I will use some of my family photographs to track our specific history, which is typical of so many families. The oldest photograph we have is of my great-uncle, Sing Chin, who emigrated to Cuba in 1927 and then the US in 1935. The photo is a formal studio portrait from his time in Cuba. It shows him in a tropical suit, and he was younger then than I am now. I think it will help show just how transformative the 20th century was in its global impact of revolutionary change.
My favorite photographs? That’s too hard a question to answer!
Click image above to start Chin’s video about the project
In recent weeks a few interesting and worthy fundraising campaigns have come across our radar that I wanted to share.
Grozny – Nine Cities is an ongoing project by Russian photographers Olga Kravets, Maria Morina and Oksana Yushko.
Grozny, the capital of war-torn Chechnya, is a melting pot for changing Caucasus society that is trying to overcome a trauma of two recent wars and find its own way of life in between traditional Chechen values, Muslim traditions, and globalization. Our project is inspired by Thornton Wilder’s book Theophilus North. It centers on the idea of nine cities being hidden in one. We applied this concept to Grozny as nine “levels of existence” hidden within the city.
More information can be found on their website, Grozny: Nine Cities.
Notable rewards for help in supporting the project: Postcards and signed prints. As of publishing there are 39 days left to sponsor the project via Emphas.is.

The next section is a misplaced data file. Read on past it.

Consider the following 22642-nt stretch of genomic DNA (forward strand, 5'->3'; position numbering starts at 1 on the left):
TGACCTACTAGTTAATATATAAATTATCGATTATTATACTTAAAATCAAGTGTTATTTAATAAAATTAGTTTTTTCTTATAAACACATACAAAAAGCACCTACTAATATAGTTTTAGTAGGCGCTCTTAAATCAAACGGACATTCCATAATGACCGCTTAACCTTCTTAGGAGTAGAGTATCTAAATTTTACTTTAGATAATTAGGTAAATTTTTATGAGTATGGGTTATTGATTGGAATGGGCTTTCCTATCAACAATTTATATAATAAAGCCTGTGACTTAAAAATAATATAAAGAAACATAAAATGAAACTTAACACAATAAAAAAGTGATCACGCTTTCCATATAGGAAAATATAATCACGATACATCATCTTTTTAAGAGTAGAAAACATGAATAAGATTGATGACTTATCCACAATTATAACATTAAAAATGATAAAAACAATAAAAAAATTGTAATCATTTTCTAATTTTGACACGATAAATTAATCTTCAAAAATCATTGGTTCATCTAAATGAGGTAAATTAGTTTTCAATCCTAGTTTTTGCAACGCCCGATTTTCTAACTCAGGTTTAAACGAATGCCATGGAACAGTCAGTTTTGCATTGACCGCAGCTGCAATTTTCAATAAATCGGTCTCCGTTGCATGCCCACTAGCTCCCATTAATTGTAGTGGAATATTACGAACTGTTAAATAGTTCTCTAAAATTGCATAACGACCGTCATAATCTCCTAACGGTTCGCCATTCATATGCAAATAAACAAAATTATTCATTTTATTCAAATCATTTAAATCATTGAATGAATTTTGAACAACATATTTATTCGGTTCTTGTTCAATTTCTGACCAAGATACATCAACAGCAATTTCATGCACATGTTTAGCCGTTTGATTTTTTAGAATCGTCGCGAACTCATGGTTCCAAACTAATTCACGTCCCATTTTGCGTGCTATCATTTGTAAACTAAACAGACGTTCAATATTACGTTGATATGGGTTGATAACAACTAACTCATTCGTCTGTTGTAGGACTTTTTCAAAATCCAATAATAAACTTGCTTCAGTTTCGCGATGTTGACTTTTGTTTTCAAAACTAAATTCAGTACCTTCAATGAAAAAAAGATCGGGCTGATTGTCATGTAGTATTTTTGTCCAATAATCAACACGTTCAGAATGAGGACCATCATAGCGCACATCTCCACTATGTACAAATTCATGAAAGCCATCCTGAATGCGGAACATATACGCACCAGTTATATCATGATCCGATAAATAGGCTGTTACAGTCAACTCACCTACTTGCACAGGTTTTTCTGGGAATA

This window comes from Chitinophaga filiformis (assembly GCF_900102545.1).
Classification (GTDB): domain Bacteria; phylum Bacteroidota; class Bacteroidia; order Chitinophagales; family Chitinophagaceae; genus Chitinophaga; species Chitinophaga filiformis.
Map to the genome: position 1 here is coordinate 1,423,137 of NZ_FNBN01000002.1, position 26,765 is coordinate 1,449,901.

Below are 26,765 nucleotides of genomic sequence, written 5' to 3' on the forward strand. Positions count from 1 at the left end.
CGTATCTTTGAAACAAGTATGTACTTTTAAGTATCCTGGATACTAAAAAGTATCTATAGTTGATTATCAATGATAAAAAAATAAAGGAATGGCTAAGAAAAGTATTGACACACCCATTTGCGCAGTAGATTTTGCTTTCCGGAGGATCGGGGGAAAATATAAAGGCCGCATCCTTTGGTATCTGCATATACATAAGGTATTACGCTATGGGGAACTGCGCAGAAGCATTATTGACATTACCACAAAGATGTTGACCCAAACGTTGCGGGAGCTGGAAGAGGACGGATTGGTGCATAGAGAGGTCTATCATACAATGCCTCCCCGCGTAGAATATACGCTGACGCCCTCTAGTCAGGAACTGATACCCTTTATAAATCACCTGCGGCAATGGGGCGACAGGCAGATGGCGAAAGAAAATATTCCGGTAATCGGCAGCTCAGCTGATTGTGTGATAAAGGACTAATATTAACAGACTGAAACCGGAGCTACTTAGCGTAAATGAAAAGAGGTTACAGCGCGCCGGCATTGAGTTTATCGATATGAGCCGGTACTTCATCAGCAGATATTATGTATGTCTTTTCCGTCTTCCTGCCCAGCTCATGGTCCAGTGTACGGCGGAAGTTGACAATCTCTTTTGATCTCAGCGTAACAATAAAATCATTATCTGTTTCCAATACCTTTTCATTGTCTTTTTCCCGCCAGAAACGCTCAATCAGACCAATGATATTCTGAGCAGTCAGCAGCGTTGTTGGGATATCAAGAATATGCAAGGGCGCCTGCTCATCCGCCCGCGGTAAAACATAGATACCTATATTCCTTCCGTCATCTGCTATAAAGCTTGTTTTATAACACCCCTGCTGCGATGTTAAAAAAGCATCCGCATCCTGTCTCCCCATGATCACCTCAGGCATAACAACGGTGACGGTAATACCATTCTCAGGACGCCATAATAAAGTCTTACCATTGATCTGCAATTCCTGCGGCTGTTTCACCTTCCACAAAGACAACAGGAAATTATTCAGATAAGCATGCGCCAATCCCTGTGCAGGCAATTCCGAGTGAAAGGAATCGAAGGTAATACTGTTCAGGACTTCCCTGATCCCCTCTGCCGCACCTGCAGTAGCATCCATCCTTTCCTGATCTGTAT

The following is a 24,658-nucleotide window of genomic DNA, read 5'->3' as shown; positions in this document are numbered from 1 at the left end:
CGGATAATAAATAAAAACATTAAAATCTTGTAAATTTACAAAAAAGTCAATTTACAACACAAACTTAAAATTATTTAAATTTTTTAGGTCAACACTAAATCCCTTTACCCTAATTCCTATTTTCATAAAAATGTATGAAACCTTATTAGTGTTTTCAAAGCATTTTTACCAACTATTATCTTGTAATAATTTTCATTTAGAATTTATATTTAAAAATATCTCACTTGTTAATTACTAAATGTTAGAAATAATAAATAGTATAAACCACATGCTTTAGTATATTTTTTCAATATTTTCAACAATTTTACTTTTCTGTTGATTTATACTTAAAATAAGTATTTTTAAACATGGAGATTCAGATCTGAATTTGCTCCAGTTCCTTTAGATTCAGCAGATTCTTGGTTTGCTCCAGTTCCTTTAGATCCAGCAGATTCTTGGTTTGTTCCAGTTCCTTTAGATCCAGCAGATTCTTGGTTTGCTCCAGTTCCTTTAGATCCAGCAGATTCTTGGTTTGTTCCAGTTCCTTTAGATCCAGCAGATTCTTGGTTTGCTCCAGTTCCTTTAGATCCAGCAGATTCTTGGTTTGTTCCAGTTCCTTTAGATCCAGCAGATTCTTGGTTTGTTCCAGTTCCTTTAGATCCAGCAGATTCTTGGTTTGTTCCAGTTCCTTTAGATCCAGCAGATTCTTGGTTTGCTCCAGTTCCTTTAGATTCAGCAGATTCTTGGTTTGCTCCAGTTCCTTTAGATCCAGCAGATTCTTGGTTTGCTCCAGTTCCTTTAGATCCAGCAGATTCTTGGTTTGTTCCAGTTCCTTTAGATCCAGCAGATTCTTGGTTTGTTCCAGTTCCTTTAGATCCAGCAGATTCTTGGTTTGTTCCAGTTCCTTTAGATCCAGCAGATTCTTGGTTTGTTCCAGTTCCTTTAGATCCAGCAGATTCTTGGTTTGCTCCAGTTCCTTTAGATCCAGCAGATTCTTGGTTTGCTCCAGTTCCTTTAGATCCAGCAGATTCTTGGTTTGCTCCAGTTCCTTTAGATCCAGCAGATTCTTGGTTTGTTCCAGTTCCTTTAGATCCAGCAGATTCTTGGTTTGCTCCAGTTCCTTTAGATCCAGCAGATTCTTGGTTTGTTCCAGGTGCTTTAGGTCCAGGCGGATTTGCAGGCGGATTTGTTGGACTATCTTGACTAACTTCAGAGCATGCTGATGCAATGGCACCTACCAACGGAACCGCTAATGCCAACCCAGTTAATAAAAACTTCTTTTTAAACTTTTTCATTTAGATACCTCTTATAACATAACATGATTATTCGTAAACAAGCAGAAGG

Newsmotion is a new concept of journalistic website put together by a very talented team of independent writers, journalists and producers, including Julian Rubinstein, Todd Gitlin and their photo editor Alan Chin, in partnership with the People’s Production House. A pre-launch of the site is now online at Newsmotion.org and includes a preview of a story I worked on with Gitlin and Serbian activist Srdja Popovic about Non-Violent Resistance while both were in Belgrade last May. Visit the Kickstarter campaign.
Newsmotion is an innovative platform for civic media, public art, and original documentary reportage. We are harnessing the power of independent voices, technology, and collaborative storytelling to help the critical issues of our time engage new audiences and find new solutions
Recent events—including the uprisings in the Middle East and the Occupy movement—have shown that individuals and communities with access to technology are able to get their voices heard. A collective vision for the future of civic media is already being realized in revolutionary ways—Newsmotion is our contribution to this movement.